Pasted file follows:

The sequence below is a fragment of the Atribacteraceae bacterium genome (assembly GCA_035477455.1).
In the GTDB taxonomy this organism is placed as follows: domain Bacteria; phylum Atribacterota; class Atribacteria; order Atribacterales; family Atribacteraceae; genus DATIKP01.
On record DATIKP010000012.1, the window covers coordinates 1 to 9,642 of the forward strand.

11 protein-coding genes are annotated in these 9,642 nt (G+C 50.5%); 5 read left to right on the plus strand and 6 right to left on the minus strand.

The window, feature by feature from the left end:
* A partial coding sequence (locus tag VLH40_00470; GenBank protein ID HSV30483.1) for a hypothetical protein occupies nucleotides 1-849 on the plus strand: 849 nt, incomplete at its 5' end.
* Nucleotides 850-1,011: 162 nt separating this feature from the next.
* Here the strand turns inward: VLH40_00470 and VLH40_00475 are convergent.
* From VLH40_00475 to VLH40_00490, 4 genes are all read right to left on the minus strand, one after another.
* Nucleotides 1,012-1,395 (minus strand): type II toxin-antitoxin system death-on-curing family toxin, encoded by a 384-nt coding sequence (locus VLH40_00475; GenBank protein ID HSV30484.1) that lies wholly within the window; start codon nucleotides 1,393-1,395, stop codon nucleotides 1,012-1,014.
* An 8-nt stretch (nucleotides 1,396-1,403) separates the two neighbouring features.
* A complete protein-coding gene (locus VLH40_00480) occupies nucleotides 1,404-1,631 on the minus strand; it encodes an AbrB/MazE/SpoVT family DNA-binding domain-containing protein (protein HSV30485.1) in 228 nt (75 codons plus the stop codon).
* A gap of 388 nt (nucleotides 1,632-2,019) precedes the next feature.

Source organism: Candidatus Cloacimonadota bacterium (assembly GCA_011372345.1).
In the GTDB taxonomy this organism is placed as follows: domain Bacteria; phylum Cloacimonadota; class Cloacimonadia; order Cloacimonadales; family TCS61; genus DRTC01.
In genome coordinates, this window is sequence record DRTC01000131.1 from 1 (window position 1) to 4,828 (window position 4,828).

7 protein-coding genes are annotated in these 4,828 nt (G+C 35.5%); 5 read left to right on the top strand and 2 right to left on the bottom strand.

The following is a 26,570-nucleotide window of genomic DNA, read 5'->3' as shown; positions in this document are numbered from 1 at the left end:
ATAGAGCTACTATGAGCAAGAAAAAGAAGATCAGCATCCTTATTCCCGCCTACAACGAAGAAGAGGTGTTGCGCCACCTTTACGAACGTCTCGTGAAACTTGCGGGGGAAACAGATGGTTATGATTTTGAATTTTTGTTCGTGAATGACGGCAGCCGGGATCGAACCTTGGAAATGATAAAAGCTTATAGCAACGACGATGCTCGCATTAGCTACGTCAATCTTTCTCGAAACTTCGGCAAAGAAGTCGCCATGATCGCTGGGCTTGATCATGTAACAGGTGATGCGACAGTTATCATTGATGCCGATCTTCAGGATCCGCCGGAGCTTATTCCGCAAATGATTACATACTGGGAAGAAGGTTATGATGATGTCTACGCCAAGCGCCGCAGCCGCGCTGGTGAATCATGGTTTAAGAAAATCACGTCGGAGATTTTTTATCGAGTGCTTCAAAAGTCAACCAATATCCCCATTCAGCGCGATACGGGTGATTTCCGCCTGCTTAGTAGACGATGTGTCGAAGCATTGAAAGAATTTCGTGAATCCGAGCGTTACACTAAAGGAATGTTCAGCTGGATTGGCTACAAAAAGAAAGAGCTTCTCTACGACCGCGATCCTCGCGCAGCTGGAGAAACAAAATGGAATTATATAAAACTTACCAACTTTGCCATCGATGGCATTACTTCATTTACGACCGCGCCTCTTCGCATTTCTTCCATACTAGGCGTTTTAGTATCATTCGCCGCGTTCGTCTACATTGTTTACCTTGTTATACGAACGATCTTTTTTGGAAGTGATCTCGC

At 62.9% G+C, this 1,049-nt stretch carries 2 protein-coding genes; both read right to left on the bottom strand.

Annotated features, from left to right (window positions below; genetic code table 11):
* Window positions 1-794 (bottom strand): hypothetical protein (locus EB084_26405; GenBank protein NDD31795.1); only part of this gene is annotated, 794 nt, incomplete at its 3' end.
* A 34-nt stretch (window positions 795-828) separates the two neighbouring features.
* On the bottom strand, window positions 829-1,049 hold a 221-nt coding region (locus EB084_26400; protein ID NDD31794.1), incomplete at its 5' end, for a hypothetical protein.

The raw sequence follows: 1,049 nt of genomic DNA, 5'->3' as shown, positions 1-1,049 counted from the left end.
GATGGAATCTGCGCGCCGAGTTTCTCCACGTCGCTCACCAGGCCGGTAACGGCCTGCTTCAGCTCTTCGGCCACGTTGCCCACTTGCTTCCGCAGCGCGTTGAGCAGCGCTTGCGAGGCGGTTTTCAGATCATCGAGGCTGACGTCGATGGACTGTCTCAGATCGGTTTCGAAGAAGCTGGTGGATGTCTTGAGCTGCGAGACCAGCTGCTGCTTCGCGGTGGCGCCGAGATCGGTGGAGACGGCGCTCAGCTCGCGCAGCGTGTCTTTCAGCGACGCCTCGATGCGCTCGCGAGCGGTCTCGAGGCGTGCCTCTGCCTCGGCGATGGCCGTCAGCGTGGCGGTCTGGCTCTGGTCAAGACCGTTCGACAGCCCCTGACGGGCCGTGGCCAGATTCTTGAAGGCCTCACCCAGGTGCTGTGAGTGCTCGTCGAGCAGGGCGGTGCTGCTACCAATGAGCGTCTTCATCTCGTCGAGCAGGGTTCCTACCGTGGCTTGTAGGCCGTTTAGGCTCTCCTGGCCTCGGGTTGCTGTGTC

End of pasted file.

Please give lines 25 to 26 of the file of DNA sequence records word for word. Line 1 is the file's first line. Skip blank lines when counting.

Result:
The raw sequence follows: 1,049 nt of genomic DNA, 5'->3' as shown, positions 1-1,049 counted from the left end.
GATGGAATCTGCGCGCCGAGTTTCTCCACGTCGCTCACCAGGCCGGTAACGGCCTGCTTCAGCTCTTCGGCCACGTTGCCCACTTGCTTCCGCAGCGCGTTGAGCAGCGCTTGCGAGGCGGTTTTCAGATCATCGAGGCTGACGTCGATGGACTGTCTCAGATCGGTTTCGAAGAAGCTGGTGGATGTCTTGAGCTGCGAGACCAGCTGCTGCTTCGCGGTGGCGCCGAGATCGGTGGAGACGGCGCTCAGCTCGCGCAGCGTGTCTTTCAGCGACGCCTCGATGCGCTCGCGAGCGGTCTCGAGGCGTGCCTCTGCCTCGGCGATGGCCGTCAGCGTGGCGGTCTGGCTCTGGTCAAGACCGTTCGACAGCCCCTGACGGGCCGTGGCCAGATTCTTGAAGGCCTCACCCAGGTGCTGTGAGTGCTCGTCGAGCAGGGCGGTGCTGCTACCAATGAGCGTCTTCATCTCGTCGAGCAGGGTTCCTACCGTGGCTTGTAGGCCGTTTAGGCTCTCCTGGCCTCGGGTTGCTGTGTC